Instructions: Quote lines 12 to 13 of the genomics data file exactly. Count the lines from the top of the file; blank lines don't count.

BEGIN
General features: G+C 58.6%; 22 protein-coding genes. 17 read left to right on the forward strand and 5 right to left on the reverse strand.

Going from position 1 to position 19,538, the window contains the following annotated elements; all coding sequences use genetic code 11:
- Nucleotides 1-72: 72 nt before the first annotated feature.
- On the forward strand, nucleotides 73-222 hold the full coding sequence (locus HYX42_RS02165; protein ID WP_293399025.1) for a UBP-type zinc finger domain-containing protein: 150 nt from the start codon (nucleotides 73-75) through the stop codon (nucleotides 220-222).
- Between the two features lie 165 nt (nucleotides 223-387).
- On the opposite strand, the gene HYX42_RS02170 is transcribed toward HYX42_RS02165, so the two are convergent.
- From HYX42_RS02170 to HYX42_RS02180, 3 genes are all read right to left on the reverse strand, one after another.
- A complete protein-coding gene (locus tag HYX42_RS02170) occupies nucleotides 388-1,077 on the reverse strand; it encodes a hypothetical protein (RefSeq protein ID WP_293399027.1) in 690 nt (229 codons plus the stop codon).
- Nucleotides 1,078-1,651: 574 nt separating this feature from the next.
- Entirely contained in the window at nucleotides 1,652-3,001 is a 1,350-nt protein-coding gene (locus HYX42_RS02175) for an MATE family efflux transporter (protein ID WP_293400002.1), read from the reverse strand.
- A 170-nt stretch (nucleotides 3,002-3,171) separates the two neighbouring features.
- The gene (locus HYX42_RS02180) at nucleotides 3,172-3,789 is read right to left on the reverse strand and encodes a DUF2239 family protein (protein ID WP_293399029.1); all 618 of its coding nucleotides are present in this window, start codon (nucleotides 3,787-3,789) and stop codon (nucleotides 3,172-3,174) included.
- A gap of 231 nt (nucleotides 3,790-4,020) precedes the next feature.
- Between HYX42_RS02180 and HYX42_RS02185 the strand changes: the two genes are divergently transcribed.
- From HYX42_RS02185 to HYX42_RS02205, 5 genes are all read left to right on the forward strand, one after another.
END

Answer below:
- The gene (locus HYX42_RS02180) at nucleotides 3,172-3,789 is read right to left on the reverse strand and encodes a DUF2239 family protein (protein ID WP_293399029.1); all 618 of its coding nucleotides are present in this window, start codon (nucleotides 3,787-3,789) and stop codon (nucleotides 3,172-3,174) included.
- A gap of 231 nt (nucleotides 3,790-4,020) precedes the next feature.